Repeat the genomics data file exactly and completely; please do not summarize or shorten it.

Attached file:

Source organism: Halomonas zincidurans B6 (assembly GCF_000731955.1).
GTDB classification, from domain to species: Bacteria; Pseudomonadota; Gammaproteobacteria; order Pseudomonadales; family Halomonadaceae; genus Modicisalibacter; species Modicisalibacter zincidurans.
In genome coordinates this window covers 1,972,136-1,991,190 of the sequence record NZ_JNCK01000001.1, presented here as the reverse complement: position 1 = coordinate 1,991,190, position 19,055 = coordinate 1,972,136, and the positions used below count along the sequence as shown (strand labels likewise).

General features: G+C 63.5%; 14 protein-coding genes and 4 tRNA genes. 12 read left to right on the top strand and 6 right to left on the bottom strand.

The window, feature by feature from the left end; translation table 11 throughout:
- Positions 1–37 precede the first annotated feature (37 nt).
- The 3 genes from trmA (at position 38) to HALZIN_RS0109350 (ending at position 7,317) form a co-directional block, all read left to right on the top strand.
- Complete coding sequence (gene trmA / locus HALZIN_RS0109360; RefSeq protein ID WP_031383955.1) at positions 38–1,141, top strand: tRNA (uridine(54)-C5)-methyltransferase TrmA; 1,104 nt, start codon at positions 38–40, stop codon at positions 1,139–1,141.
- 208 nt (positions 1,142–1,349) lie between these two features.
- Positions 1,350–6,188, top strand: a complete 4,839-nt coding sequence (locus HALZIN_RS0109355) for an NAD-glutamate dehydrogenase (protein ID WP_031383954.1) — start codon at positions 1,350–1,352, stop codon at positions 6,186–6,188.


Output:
Source organism: Halomonas zincidurans B6 (assembly GCF_000731955.1).
GTDB classification, from domain to species: Bacteria; Pseudomonadota; Gammaproteobacteria; order Pseudomonadales; family Halomonadaceae; genus Modicisalibacter; species Modicisalibacter zincidurans.
In genome coordinates this window covers 1,972,136-1,991,190 of the sequence record NZ_JNCK01000001.1, presented here as the reverse complement: position 1 = coordinate 1,991,190, position 19,055 = coordinate 1,972,136, and the positions used below count along the sequence as shown (strand labels likewise).

General features: G+C 63.5%; 14 protein-coding genes and 4 tRNA genes. 12 read left to right on the top strand and 6 right to left on the bottom strand.

The window, feature by feature from the left end; translation table 11 throughout:
- Positions 1–37 precede the first annotated feature (37 nt).
- The 3 genes from trmA (at position 38) to HALZIN_RS0109350 (ending at position 7,317) form a co-directional block, all read left to right on the top strand.
- Complete coding sequence (gene trmA / locus HALZIN_RS0109360; RefSeq protein ID WP_031383955.1) at positions 38–1,141, top strand: tRNA (uridine(54)-C5)-methyltransferase TrmA; 1,104 nt, start codon at positions 38–40, stop codon at positions 1,139–1,141.
- 208 nt (positions 1,142–1,349) lie between these two features.
- Positions 1,350–6,188, top strand: a complete 4,839-nt coding sequence (locus HALZIN_RS0109355) for an NAD-glutamate dehydrogenase (protein ID WP_031383954.1) — start codon at positions 1,350–1,352, stop codon at positions 6,186–6,188.